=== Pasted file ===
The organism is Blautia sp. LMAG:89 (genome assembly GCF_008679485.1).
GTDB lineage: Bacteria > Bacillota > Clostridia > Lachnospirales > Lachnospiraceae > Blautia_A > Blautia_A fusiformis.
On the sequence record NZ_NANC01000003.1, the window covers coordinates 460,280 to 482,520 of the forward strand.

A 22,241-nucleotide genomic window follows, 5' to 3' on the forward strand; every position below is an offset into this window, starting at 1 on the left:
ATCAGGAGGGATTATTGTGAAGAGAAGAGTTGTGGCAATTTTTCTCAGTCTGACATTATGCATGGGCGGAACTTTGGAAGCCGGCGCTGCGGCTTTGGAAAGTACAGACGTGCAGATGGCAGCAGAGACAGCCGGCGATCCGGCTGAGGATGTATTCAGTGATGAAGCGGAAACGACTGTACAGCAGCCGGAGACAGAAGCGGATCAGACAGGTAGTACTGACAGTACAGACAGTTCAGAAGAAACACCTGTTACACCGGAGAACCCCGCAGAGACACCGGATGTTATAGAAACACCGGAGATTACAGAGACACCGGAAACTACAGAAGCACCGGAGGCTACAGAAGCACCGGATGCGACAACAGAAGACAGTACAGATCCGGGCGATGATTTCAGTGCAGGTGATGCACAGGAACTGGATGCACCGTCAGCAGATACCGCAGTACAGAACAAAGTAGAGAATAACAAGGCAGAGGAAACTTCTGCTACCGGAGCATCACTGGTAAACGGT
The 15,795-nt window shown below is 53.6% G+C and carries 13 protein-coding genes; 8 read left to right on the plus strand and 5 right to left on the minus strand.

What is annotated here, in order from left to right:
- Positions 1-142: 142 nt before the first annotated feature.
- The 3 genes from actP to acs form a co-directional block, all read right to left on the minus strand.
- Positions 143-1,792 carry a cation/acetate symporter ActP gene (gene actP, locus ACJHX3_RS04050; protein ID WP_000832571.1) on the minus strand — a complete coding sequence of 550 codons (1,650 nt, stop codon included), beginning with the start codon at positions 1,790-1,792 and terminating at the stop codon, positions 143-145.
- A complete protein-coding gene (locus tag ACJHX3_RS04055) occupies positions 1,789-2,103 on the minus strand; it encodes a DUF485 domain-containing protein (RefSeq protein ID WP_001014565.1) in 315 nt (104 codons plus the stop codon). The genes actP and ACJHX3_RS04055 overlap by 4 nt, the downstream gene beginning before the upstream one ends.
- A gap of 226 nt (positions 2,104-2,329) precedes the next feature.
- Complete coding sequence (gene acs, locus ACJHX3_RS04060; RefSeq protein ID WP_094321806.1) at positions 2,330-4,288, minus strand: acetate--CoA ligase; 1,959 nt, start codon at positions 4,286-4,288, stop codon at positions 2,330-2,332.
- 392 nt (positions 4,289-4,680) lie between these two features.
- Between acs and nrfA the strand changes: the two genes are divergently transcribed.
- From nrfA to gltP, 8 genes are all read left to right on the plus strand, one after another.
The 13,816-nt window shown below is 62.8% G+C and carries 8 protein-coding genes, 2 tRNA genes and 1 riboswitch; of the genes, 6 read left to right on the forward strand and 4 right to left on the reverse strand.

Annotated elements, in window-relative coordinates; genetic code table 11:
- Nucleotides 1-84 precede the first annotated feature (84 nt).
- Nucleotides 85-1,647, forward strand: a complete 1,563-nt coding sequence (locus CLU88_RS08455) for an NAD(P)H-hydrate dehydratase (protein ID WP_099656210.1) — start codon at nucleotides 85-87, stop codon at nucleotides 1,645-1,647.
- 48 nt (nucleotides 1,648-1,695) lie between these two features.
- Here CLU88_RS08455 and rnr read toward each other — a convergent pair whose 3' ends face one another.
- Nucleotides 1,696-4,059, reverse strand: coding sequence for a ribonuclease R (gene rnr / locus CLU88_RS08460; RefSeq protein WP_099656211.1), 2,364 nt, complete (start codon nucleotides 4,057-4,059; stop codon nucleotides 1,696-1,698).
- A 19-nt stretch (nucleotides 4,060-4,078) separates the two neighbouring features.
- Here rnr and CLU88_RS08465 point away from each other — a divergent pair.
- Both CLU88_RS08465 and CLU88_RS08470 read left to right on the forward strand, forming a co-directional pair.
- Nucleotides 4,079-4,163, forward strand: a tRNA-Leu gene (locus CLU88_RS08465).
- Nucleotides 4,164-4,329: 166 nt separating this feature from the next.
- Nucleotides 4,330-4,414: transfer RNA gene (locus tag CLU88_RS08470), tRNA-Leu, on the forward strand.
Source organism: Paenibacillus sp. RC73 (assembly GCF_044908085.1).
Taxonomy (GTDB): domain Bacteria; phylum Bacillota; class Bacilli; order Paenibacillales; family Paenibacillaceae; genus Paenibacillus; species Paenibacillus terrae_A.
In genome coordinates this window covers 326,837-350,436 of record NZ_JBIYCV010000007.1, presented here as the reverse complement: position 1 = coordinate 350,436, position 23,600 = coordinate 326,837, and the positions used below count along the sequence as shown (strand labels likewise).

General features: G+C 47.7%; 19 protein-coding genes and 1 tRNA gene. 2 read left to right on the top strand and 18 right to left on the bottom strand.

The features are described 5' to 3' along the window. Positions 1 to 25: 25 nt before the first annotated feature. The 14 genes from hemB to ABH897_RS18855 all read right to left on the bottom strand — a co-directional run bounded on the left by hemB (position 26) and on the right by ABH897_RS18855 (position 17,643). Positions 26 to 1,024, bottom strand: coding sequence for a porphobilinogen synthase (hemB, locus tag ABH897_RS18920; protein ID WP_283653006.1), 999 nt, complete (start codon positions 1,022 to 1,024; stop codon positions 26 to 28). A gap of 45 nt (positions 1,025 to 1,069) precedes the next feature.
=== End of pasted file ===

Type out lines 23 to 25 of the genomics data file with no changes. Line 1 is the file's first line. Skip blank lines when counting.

- Nucleotides 1,696-4,059, reverse strand: coding sequence for a ribonuclease R (gene rnr / locus CLU88_RS08460; RefSeq protein WP_099656211.1), 2,364 nt, complete (start codon nucleotides 4,057-4,059; stop codon nucleotides 1,696-1,698).
- A 19-nt stretch (nucleotides 4,060-4,078) separates the two neighbouring features.
- Here rnr and CLU88_RS08465 point away from each other — a divergent pair.